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: Tea-Time Music.

The Orchestra, relayed from the Carlton Barracks, Leeds, on the occasion of the Yorkshire Evening News " Modern Leeds" Exhibition.

: Afternoon Topics

Miss Doris Nichols , "The Myrtles of Damascus" (A. Woodforde -Finden).


Unknown: Miss Doris Nichols
Unknown: A. Woodforde

: Programme

S.B. from London.


Spanish Talk. S.B. from Manchester.

: The Battle of Briggate

Written by Max Kester.
Produced by L. B. RAMSDEN.
An Episode in the History of Leeds, and in the lives of its ordinary folk, with songs based on Yorkshire tunes.
Mind Picture : Many small incidents-small when viewed from the distance of three hundred years, but- large indeed to those, who lived in Leeds in those days-have helped to give colour to the history of our city. Who, for example, would have imagined that there had ever been a battle in Briggate? Yet in the year 1643, Leeds was stormed by the Puritan troops, and a fierce-skirmish took place at the upper end of Briggate. What this meant in the lives of the simple folk of Leeds, we are going to try and show you.
For this purpose, we must enter the well-built house of Mistress Thompson, a widow, who, since the death of her husband has eked out his savings by selling cakes and other Yorkshire dainties to her neighbours. It is Market Day, and in the large kitchen, with hams, herbs and shining copper and pewter dishes, the good housewife is busy. Still, that does not prevent her from singing.
In those days everybody sang, and as the curtain of time rolls back, we shall hear an old song, "Maids Are Grown So Coy of Late."


Written By: Max Kester.
Produced By: L. B. Ramsden.
Music By: Alec H. Ashworth.

: Programme

S.B. from

About this project

This site contains the BBC listings information which the BBC printed in Radio Times between 1923 and 2009. You can search the site for BBC programmes, people, dates and Radio Times editions.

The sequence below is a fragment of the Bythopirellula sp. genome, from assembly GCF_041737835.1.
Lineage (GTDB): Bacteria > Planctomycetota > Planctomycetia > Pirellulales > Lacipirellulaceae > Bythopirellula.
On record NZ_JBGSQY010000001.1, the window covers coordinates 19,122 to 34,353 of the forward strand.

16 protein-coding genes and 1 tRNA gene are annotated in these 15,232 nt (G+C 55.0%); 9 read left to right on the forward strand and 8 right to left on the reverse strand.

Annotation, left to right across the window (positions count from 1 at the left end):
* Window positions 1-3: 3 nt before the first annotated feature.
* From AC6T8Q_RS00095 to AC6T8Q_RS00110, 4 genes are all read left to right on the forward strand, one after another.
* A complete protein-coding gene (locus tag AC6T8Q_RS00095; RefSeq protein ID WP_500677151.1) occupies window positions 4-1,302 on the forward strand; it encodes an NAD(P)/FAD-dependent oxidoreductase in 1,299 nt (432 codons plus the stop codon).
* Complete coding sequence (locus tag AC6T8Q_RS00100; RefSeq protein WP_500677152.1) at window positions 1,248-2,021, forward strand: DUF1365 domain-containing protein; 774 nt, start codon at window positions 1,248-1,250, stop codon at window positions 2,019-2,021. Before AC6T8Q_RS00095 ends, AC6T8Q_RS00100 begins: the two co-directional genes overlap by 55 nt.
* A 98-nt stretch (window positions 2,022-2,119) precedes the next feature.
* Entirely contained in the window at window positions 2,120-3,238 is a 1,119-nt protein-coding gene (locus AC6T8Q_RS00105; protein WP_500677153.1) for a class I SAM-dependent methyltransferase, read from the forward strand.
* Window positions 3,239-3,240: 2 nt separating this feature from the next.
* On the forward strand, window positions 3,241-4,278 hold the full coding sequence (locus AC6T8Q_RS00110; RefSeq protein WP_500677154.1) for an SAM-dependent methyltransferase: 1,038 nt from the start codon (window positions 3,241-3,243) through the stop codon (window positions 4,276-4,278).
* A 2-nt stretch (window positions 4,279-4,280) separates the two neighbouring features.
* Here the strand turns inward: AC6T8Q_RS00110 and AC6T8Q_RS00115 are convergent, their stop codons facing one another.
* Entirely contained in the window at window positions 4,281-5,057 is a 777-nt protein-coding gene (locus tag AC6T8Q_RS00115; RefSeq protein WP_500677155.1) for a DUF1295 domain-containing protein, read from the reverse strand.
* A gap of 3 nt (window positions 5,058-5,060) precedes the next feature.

We hope it helps you find information about that long forgotten BBC programme, research a particular person or browse your own involvement with the BBC.

Through the listings, you will also be able to use the Genome search function to find thousands of radio and TV programmes that are already available to view or listen to on the BBC website.

There are more than 5 million programme listings in Genome. This is a historical record of the planned output and the BBC services of any given time. It should be viewed in this context and with the understanding that it reflects the attitudes and standards of its time - not those of today.

To read scans of the Radio Times magazines from the 1920s, 30s, 40s and 50s, you can navigate by issue.

Welcome to BBC Genome

Genome is a digitised version of the Radio Times from 1923 to 2009 and is made available for internal research purposes only. You will need to obtain the relevant third party permissions for any use, including use in programmes, online etc.

This internal version of Genome, which includes all the magazine covers, images and articles as well as the programme listings from the Radio Times, is different to the version of BBC Genome that is available externally/to the public. It is only available inside the BBC network.

Your use of this version of Genome is covered by the BBC Acceptable Use of Information Systems Policy and these terms.

BBC Guidance

This historical record contains material which some might find offensive
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